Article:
If you're thinking long term and you care about street performance and tire-shredding, then you'll probably eventually build a stroker. Nothing says "torque" like more displacement. Building a 461 out of a 400 is a very popular move. You've got the strength advantage that the 400 block has over the 455 (and 428, 421), the better oiling of the smaller mains, but with the torque making internal capacity and geometry. With the right cam and air flow (heads) 600 streetable horsepower is very attainable on 93 octane with a cast crank. Use a forged crank for more RPM ability and it can go higher. Getting there takes aftermarket aluminum heads that have been professionally ported by someone who knows what they're doing, enough cam to take advantage of that air flow, and a rotating assembly (and drivetrain) that can live at those power levels - and all that costs money - but it's not "uncharted territory" by any means.

Let me recommend someone to you. Jim Lehart at Central Virginia Machine Services. Jim's one of those rare guys who has enough real-world experience building motors of all kinds (not just Pontiacs) who also doesn't mind sharing information and recommendations. He helped me plan my 461, and spent lots of time with me, even before I ever spent a nickel with him. I did wind up buying most of my parts from him because it just seemed the right thing to do, but he never made that a condition of helping me. Great guy. I'd bet if you were to talk with him and share your goals and budget, he'd help you as well.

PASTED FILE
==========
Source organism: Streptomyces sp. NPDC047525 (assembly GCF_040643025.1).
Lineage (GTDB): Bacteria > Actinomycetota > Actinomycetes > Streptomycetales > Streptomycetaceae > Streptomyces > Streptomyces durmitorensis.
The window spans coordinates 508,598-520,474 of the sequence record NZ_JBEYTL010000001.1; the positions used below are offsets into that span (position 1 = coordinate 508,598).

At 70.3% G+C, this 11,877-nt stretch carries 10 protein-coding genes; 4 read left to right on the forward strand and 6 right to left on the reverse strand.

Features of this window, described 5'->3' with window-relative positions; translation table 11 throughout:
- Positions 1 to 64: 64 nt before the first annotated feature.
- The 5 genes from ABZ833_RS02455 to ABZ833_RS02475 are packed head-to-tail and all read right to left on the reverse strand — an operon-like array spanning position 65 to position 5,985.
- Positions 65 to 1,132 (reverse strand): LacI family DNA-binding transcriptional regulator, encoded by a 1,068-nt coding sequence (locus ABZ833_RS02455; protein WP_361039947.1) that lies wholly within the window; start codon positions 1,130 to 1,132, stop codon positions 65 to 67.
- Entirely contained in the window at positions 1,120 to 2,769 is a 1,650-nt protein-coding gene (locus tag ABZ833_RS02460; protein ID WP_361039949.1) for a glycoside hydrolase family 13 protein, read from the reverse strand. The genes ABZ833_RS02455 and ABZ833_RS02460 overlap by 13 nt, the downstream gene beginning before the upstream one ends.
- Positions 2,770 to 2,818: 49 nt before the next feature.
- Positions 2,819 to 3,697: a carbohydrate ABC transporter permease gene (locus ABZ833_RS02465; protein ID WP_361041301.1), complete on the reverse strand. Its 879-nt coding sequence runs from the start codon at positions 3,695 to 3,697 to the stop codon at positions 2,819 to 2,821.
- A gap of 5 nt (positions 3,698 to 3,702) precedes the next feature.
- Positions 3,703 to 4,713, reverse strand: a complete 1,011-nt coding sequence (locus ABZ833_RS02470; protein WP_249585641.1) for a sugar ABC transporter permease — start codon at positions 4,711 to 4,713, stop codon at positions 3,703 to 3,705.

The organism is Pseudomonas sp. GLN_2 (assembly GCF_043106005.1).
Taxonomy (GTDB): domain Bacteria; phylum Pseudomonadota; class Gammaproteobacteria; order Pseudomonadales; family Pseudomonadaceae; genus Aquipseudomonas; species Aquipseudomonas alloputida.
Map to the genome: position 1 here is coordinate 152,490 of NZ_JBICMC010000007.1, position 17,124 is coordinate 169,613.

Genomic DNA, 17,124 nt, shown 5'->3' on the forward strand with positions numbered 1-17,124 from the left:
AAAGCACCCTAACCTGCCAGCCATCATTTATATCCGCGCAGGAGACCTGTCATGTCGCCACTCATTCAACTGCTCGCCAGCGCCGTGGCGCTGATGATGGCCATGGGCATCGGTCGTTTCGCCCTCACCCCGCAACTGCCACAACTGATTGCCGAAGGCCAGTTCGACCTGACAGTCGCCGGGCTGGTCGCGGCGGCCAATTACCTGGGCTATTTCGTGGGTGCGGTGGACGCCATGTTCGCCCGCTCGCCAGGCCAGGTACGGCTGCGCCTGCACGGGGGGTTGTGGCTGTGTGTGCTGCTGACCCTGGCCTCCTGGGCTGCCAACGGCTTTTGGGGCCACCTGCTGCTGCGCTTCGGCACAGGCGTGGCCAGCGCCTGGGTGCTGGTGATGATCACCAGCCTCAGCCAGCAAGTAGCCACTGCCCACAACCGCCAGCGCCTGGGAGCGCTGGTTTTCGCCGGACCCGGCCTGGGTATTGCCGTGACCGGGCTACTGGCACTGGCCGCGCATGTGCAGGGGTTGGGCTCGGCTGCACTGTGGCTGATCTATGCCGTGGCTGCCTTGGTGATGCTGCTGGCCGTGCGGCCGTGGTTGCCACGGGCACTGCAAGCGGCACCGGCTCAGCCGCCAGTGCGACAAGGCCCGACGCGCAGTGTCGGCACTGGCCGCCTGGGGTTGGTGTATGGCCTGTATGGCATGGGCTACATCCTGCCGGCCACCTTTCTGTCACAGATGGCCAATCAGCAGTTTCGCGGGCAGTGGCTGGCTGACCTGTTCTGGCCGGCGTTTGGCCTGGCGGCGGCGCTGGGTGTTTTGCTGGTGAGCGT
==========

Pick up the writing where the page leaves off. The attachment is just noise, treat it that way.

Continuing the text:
Bear
 

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Paul, I got my heads off of ebay. They are 1970 #15 heads from a 455 big car. They have 87cc chambers, which on a 400, gives me 9:1 compression. They are not the trick heads to get. I installed screw in studs, etc. to upgrade them. They have the small valves, too---which work very well with my tall rear end gears and automatic. A lot of the chamber volumes are not as posted on the charts, and need to be verified by cc'ng the heads. For instance, the '69-'70#13 heads are supposed to be 72cc, but are turning up to be about 80cc, which puts them "in the ballpark" for use. Doing the homework and research and hunting is a lot of the fun, and if you're not in a hurry, you'll be able to pay reasonable prices and get all the stuff you need. It sounds to me like you're doing the right thing with the car. One thing I think will surprise you, though....even stock, you will find that '67 is much more comfortable going down the road than newer cars. The rear wheel drive, long wheelbase, low height, and comfortable seating position are superior to today's front drive, high center of gravity, buzzy modern cars. The ONLY advantages of the new stuff is crash safety, sound deadening, and fuel economy. You just may find that not a lot of "improvements" are needed!!